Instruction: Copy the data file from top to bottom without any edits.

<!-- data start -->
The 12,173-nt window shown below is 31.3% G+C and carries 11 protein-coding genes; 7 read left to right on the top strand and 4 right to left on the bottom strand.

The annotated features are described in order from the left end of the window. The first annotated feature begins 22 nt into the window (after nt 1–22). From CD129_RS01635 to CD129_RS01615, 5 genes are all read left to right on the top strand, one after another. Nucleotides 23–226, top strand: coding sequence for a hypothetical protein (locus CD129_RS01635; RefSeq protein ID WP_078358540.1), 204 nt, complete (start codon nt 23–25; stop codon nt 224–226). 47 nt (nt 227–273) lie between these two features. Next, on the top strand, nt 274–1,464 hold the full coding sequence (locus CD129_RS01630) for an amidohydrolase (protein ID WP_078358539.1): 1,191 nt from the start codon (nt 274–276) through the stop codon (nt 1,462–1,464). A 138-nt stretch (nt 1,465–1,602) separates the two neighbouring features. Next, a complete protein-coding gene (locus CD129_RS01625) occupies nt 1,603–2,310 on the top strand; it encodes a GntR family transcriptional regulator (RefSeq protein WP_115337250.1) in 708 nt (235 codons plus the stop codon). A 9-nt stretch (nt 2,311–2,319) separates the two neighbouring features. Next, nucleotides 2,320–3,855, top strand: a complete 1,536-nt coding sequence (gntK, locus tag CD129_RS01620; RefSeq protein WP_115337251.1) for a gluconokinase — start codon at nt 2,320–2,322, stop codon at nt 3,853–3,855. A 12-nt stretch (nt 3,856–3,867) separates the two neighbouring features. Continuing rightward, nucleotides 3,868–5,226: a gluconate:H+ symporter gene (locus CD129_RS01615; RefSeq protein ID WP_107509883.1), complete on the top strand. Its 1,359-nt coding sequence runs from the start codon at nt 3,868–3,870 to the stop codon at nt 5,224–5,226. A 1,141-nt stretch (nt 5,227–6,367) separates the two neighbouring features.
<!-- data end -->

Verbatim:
The 12,173-nt window shown below is 31.3% G+C and carries 11 protein-coding genes; 7 read left to right on the top strand and 4 right to left on the bottom strand.

The annotated features are described in order from the left end of the window. The first annotated feature begins 22 nt into the window (after nt 1–22). From CD129_RS01635 to CD129_RS01615, 5 genes are all read left to right on the top strand, one after another. Nucleotides 23–226, top strand: coding sequence for a hypothetical protein (locus CD129_RS01635; RefSeq protein ID WP_078358540.1), 204 nt, complete (start codon nt 23–25; stop codon nt 224–226). 47 nt (nt 227–273) lie between these two features. Next, on the top strand, nt 274–1,464 hold the full coding sequence (locus CD129_RS01630) for an amidohydrolase (protein ID WP_078358539.1): 1,191 nt from the start codon (nt 274–276) through the stop codon (nt 1,462–1,464). A 138-nt stretch (nt 1,465–1,602) separates the two neighbouring features. Next, a complete protein-coding gene (locus CD129_RS01625) occupies nt 1,603–2,310 on the top strand; it encodes a GntR family transcriptional regulator (RefSeq protein WP_115337250.1) in 708 nt (235 codons plus the stop codon). A 9-nt stretch (nt 2,311–2,319) separates the two neighbouring features. Next, nucleotides 2,320–3,855, top strand: a complete 1,536-nt coding sequence (gntK, locus tag CD129_RS01620; RefSeq protein WP_115337251.1) for a gluconokinase — start codon at nt 2,320–2,322, stop codon at nt 3,853–3,855. A 12-nt stretch (nt 3,856–3,867) separates the two neighbouring features. Continuing rightward, nucleotides 3,868–5,226: a gluconate:H+ symporter gene (locus CD129_RS01615; RefSeq protein ID WP_107509883.1), complete on the top strand. Its 1,359-nt coding sequence runs from the start codon at nt 3,868–3,870 to the stop codon at nt 5,224–5,226. A 1,141-nt stretch (nt 5,227–6,367) separates the two neighbouring features.